To everyone grieving a COVID-19 loss — to everyone who clung to an iPad to watch an intubated father or grandfather struggling for a final breath, ending a good life as bravely as one can in the face of such loneliness and pain — to every person who loved one of the more than 200,000 Americans who have died so far in seven months of pandemic, I hope you took some comfort in President Donald Trump’s Monday message to his citizens in conjunction with his own diagnosis, which was, essentially: Avoiding the virus is for suckers.
“Don’t be afraid of Covid. Don’t let it dominate your life,” wrote the man who had been airlifted to a hospital to receive experimental drugs from the country’s best doctors at taxpayer expense. “We have developed, under the Trump administration, some really great drugs & knowledge. I feel better than I did 20 years ago!”
The reaction from some public servants in the Republican Party fixated, predictably, on the president’s transcendent strength and power.
“President Trump won’t have to recover from COVID. COVID will have to recover from President Trump,” Rep. Matt Gaetz, R-Fla., wrote in the tweet equivalent of a Chuck Norris GIF.
“COVID stood NO chance against @realDonaldTrump!” tweeted Sen. Kelly Loeffler, R-Ga. She accompanied the message with a WrestleMania GIF in which Trump attacks a man whose head had been replaced by a cartoon coronavirus. After punching the virus-head to the ground, he walks away grinning.
Amazingly, this was not the most ludicrous attempt at machismo of the evening. That honor went to the White House videographer who heralded Trump’s return to the residence with 30 slickly produced seconds that appeared to be pieced together from Michael Bay’s cutting-room floor. As the president disembarked Marine One, the accompanying music, Shazam tells us, was an instrumental version of a song found on an album called “Epic Male Songs.”
It’s wonderful news that the president is feeling good and confident in his own recovery. But it is preposterous — cruel, in fact — to imply personal fortitude has any bearing whatsoever on whether a person survives this disease. It is baffling to tell the American public that by refusing to “let it dominate,” they will be fine. And if they’re not fine, they can merely ‘copter to the nearest military hospital for some great drugs.
Normally I hate the phrase “toxic masculinity.” It’s nonspecific, needlessly triggering and laden with so much baggage it repels nuance, shutting down conversations before they can even begin. But there is no better phrase for this behavior, in which a bullheaded sense of bravado becomes toxic in the dictionary sense, i.e. “capable of causing death or serious debilitation.”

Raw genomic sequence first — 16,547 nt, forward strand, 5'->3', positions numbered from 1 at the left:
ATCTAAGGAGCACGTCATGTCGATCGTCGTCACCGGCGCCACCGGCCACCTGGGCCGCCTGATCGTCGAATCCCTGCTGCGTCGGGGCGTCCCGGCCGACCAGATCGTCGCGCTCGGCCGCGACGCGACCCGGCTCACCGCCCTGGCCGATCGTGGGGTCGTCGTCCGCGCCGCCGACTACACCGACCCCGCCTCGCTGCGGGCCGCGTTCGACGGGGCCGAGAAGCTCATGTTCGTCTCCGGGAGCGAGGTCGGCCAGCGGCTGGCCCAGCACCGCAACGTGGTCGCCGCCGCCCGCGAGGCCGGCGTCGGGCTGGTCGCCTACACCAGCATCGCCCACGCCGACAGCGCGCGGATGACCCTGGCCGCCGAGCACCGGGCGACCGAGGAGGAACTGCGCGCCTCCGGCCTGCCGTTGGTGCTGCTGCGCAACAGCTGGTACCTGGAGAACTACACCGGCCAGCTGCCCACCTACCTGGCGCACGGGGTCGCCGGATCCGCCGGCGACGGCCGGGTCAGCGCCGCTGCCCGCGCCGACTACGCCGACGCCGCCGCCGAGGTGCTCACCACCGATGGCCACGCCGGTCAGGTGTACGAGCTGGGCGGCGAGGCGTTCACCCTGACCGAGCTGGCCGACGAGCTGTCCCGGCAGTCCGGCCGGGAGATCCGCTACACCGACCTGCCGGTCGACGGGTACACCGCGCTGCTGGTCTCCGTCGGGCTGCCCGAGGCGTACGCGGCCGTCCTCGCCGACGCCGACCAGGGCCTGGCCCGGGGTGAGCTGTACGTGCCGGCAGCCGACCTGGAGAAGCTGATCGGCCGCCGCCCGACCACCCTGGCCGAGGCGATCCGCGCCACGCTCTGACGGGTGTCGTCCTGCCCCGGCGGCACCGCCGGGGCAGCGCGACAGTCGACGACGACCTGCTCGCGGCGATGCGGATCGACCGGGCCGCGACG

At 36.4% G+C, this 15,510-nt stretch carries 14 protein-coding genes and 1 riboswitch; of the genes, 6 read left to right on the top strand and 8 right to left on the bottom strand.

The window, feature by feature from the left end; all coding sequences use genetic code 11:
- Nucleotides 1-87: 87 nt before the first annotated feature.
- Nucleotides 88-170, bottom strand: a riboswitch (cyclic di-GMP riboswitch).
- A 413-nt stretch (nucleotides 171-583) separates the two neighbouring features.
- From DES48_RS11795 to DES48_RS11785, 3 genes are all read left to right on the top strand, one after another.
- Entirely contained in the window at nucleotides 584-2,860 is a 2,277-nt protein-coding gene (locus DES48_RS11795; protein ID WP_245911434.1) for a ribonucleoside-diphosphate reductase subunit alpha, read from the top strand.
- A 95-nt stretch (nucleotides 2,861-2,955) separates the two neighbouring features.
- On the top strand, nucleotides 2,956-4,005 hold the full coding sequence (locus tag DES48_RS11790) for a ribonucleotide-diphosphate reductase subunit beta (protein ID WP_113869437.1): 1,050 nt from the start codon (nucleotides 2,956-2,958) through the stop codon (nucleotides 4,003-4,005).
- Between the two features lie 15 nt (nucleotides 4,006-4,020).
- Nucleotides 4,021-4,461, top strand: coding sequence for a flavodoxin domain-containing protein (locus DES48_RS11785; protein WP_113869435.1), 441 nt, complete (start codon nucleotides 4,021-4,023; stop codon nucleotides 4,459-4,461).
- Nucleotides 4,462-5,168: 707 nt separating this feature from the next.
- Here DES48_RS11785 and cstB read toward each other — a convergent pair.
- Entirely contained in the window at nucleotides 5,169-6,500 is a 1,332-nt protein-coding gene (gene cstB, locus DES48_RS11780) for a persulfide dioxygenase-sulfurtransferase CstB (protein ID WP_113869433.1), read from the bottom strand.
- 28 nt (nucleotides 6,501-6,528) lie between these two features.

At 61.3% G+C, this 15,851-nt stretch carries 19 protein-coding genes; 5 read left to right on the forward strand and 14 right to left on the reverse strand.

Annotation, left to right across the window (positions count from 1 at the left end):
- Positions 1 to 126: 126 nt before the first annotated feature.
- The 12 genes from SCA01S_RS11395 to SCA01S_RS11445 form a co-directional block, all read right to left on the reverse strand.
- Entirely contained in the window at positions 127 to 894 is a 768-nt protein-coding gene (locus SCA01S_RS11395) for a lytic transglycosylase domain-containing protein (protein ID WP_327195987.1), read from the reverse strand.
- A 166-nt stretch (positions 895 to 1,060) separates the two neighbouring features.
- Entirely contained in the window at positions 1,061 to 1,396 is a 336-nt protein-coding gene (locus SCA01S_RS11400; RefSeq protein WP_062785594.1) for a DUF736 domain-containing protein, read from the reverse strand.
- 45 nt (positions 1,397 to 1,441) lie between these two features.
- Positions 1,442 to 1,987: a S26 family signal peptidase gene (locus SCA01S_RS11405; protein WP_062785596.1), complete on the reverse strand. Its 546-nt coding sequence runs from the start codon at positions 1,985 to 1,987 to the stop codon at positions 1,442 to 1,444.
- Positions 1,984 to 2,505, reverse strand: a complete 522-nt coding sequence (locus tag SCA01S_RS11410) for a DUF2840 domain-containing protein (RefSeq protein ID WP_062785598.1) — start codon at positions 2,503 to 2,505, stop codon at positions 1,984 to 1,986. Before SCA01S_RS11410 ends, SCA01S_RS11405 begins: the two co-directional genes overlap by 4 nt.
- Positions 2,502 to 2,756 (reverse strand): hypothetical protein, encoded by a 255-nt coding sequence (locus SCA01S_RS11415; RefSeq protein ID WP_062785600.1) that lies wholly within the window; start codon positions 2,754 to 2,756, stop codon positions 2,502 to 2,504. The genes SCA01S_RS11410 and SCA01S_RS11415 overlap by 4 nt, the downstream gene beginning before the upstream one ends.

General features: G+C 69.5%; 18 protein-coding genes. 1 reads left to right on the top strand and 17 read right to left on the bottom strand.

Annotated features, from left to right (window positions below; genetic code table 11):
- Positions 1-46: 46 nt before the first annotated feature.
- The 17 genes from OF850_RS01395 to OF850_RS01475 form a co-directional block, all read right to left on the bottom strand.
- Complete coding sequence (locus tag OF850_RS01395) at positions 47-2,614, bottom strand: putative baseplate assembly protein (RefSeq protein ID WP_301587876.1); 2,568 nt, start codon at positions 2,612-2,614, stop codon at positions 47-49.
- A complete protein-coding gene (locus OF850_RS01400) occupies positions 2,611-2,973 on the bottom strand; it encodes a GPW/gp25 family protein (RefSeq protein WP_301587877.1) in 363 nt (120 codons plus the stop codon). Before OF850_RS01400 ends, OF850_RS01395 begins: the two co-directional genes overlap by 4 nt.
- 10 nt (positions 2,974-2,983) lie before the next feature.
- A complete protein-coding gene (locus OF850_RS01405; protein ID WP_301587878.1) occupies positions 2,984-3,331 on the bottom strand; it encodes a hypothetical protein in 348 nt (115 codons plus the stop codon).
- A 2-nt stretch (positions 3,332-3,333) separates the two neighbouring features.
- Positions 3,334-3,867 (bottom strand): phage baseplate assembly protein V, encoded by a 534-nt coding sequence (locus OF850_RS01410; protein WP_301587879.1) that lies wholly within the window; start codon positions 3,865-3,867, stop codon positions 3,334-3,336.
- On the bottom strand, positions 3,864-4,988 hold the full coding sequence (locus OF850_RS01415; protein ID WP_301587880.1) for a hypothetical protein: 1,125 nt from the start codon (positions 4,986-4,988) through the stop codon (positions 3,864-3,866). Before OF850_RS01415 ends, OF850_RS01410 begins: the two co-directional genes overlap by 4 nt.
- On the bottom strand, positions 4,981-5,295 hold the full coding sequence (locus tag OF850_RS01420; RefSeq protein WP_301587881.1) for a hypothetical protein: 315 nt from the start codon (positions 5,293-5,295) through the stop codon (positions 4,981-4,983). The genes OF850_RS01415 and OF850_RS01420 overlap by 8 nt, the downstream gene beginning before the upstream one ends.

Of this, Trump is merely a symptom of a larger disease.
Consider the tweets from Loeffler and Gaetz. Covid will have to recover from him! Covid stood no chance! Would these have been appropriate jokes to make in private or on a family text thread? Sure. There’s nothing wrong with bucking each other up with hopeful flattery in the face of a scary diagnosis. But Trump did not get to go home to the White House because he knows how to body-slam a submicroscopic infectious agent. (He’s still in the throes of an unpredictable illness; arguably he shouldn’t be going home at all.) If the president is leaving the hospital because he is strong, did more than 200,000 other Americans not get to go home because they were a bunch of weenies?
Where is the public service in that message?
“Nothing can stop him from working for the American people,” Ivanka Trump wrote, as she posted a photo of her father with a stack of papers in a what appeared to be a Walter Reed hospital conference room. “RELENTLESS!”
I can think of a few things that could have stopped him. A more severe case of COVID-19, for one (and again, we don’t yet know how severe the president’s illness is). Lack of access to medical care, for another; Remdesivir, even with insurance, costs between $2,000-$3,000 per treatment cycle. A less exalted position could have stopped him, as could a lower salary, a non-famous name, a different gender or skin color — any number of factors that impact the kind of care a sick person gets in America, none of which have to do with strength, grit or toughness.
Deeply entrenched privilege creates its own noxious delusion, namely the sincere belief that you have avoided life’s maladies because you deserve to. Because you are somehow immune to the capricious and callous confluences of circumstance that have caused all those horrible deaths in all those lonely hospital rooms. Because you are stronger, tougher or generally better.
What you usually are is just lucky.
Monica Hesse is a columnist for The Washington Post’s Style section and author of “American Fire.”